Guided along by the narration of Quentin Tarantino, Django & Django explores Sergio Corbucci’s robust volume of work within the Italian Western sub-genre. Using his own work as an introductory framework, Tarantino introduces Corbucci, his more famous works, and the details that lead to their creation.
While solid in its delivery of the information, Django & Django addresses its subject matter like behind the scenes extra content that just needed to be put together and presented. The beginning of this documentary was incredibly confusing in that it cold opens with Tarantino talking about Once Upon a Time… In Hollywood (2019) and a story about Rick Dalton and Sergio Corbucci. As someone who knows virtually nothing about Corbucci, this was a bizarre way to introduce the director and begin the deep-dive into his work. As soon as the beginning credits finish though, the doc takes a more structured approach that appropriately looks at its subject.
Structured in a series of short chapters, Director Luca Rea does a good job guiding you along the different story beats of Corbucci’s filmography, albeit at a very high level. This type of documentary structure is always helpful when the subject matter leans more into the informative side versus a more storytelling approach.
On the flip side, due to its content, the information presented felt as if it was missing its thesis. Often throughout the runtime I found myself wondering, “what is the point here?” as there seemed to be little direction to what Rea wanted to say about Corbucci. Is this film about Corbucci himself? If so, where is the content about his personal life and interviews with his friends and/or family? Was this more an exploration of the Italian Western sub-genre and Corbucci was merely used as the catalyst due to his role in it? If so, where was that connection? Rea introduces a lot of questions here with none of the answers and ultimately, Django & Django felt shallow in its purpose.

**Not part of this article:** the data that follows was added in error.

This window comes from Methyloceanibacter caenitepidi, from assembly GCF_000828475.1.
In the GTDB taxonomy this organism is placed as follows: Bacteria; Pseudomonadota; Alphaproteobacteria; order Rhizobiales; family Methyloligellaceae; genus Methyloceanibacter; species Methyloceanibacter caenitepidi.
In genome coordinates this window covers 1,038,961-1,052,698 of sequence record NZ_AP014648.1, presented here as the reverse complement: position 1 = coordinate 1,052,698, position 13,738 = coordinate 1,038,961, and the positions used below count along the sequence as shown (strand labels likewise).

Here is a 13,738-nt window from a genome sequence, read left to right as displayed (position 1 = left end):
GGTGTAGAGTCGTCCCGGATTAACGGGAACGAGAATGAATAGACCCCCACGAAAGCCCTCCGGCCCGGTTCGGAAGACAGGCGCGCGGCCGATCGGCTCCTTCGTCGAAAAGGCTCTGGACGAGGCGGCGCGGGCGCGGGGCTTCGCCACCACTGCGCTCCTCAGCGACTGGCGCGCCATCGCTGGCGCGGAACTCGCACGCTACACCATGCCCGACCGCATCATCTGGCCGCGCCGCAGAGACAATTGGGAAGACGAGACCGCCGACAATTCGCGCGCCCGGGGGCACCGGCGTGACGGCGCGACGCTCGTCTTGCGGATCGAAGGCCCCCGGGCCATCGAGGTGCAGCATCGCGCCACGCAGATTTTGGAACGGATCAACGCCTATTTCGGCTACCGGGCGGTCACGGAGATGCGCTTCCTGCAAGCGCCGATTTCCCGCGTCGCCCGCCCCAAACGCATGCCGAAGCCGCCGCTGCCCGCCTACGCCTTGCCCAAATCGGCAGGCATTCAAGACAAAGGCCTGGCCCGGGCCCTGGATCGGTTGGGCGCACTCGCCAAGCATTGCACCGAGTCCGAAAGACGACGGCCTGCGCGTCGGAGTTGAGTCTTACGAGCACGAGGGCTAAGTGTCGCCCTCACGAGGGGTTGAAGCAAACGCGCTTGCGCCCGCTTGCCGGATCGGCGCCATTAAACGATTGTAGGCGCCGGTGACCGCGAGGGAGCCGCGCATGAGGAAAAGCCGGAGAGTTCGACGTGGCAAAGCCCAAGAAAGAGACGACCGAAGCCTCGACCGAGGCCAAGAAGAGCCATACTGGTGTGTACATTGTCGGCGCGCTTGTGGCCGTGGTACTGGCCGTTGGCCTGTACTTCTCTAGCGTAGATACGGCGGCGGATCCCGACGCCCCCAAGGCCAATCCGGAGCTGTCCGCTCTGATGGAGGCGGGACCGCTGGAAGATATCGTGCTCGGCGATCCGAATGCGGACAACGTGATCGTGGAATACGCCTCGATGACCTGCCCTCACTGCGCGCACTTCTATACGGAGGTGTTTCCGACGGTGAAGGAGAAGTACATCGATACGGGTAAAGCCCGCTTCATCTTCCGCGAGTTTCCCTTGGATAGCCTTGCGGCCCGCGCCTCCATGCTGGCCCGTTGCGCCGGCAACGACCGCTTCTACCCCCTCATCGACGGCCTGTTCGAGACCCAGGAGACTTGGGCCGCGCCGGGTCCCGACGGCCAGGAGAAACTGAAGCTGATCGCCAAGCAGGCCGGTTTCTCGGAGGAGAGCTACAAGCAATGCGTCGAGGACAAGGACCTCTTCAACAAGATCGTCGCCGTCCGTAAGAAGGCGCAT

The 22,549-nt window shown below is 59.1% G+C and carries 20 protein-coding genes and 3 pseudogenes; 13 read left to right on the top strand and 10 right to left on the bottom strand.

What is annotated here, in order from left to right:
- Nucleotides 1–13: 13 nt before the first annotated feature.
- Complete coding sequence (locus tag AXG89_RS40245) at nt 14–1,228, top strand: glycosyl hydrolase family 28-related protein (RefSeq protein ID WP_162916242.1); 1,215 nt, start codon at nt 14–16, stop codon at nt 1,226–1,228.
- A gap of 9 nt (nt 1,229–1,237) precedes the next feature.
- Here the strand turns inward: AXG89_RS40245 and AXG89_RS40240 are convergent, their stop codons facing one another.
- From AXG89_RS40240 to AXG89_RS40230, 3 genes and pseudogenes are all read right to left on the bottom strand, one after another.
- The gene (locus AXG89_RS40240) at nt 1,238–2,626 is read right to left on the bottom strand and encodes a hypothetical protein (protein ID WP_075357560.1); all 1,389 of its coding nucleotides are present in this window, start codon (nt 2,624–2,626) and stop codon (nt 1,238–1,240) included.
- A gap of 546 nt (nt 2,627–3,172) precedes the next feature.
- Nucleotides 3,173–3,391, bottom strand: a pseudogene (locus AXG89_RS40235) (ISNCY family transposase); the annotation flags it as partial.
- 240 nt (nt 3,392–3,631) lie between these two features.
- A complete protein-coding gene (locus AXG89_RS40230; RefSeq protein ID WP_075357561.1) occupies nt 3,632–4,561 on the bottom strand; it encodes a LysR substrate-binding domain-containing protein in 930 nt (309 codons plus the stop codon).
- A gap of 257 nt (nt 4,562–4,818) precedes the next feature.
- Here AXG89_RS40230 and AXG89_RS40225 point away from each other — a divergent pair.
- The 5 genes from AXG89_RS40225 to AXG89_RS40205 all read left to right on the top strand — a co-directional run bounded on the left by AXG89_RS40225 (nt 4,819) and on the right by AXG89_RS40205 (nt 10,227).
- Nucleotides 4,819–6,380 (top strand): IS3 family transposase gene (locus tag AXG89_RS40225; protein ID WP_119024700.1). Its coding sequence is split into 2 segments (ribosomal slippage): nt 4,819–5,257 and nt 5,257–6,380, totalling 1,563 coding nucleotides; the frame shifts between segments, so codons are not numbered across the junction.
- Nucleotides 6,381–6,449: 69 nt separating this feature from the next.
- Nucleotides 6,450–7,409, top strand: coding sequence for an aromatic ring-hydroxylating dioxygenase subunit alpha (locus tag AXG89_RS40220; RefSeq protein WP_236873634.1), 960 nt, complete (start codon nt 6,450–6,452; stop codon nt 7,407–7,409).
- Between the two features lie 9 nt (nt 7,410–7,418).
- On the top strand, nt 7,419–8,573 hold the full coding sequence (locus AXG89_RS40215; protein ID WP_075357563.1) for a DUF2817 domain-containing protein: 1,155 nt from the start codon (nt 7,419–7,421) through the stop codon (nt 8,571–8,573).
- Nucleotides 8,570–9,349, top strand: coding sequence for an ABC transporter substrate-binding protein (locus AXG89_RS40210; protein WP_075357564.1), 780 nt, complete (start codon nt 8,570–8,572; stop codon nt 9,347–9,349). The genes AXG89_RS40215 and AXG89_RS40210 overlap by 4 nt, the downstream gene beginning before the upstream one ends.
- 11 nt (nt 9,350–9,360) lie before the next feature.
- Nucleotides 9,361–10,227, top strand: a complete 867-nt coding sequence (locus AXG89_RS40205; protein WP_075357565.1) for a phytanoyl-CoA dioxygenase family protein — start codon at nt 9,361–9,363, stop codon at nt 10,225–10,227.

With that said, after the odd introduction to the film, I did walk away feeling as if I had learned something about an area of film history that is otherwise not represented. Sure, films featuring Wayne or Eastwood are more or less commonplace when thinking about Westerns. It’s the Italian Westerns that are not as well known yet just as impactful in their growth of the overall genre. In short, Django & Django isn’t necessarily a perfect film in its storytelling or direction, but it’s an important one for the content it’s sharing with the world.
Reviewed online (screener provided by publicist), August 28, 2021. Rating: NA. Running time: 80 min.
PRODUCTION: (IT) A Lucky Red distribution of a Nicomax Cinematografica, R&C Produzioni and Greater Fool Media production and in collaboration with Istituto Luce Cinecittà. Producers: Tilde Corsi, Nicoletta Ercole, Fabrizio Manzollino, Nicola Marzano, and Mario Niccolò Messina.
CREW: Director: Luca Rea. Writers: Steve Della Casa and Luca Rea. Cinematography: Andrea Arnone. Editing: Stuart Mabey. Music: Andrea Guerra.
CAST: (as themselves) Quentin Tarantino, Franco Nero, and Ruggero Deodato.